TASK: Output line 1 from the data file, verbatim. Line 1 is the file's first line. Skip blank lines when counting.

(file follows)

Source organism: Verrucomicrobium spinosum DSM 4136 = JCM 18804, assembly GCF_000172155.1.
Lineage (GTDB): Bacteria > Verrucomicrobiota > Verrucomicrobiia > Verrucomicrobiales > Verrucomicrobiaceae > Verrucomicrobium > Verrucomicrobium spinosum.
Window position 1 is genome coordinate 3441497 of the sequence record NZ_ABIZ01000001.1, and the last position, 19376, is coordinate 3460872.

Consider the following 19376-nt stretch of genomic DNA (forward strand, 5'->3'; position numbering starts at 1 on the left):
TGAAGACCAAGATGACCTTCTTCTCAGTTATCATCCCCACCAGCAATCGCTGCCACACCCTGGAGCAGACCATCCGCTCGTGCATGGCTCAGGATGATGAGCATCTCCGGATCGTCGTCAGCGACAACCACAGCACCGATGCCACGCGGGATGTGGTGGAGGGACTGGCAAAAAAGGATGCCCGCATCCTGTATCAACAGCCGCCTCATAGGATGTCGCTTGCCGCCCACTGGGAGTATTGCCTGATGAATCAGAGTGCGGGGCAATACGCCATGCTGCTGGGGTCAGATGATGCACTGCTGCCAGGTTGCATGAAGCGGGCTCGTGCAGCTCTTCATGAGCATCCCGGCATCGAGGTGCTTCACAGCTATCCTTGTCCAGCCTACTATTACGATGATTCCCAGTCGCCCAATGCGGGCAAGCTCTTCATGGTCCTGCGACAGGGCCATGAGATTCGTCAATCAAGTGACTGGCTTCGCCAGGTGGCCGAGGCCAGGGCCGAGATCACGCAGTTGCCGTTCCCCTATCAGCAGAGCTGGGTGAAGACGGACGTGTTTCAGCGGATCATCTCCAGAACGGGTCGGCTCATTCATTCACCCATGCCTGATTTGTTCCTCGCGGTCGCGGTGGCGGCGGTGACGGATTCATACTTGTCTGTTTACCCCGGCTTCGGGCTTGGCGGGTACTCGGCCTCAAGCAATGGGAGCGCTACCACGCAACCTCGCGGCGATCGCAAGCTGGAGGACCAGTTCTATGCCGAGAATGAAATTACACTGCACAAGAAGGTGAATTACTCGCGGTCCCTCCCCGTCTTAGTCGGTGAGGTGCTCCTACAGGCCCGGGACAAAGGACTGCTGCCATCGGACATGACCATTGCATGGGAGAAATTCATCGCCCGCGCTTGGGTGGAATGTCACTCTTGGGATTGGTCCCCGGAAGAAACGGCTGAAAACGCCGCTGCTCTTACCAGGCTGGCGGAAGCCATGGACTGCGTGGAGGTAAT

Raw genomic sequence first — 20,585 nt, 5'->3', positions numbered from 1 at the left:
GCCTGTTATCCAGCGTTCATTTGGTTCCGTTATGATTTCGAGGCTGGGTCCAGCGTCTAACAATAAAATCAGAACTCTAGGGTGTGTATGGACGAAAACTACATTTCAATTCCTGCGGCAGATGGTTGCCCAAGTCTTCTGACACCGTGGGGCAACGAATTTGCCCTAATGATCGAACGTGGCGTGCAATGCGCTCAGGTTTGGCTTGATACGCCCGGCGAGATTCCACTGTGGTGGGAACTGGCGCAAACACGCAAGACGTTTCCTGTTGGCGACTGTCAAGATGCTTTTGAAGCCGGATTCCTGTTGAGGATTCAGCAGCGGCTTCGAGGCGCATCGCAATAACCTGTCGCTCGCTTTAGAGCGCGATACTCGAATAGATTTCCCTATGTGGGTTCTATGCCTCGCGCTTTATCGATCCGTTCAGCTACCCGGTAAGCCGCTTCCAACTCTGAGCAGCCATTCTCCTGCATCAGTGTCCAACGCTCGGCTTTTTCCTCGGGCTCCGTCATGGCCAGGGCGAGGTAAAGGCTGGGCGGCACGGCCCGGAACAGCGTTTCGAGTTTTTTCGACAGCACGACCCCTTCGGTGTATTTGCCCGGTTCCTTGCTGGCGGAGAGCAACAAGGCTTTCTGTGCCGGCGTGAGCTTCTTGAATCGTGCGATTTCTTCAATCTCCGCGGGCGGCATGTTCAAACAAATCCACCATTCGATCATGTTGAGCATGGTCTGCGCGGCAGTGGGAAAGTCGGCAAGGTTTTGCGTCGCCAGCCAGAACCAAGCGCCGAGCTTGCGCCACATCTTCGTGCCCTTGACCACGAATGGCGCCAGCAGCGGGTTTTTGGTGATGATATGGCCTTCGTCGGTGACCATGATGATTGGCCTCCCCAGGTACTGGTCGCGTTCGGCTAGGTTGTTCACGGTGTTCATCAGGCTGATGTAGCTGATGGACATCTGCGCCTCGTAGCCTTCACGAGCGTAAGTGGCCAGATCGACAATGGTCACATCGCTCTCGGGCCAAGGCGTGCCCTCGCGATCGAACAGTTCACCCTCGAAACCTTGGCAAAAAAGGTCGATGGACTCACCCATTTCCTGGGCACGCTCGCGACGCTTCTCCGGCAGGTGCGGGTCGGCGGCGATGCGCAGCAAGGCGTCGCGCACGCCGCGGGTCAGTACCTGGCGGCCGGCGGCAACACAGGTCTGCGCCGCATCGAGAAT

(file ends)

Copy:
Source organism: Verrucomicrobium spinosum DSM 4136 = JCM 18804, assembly GCF_000172155.1.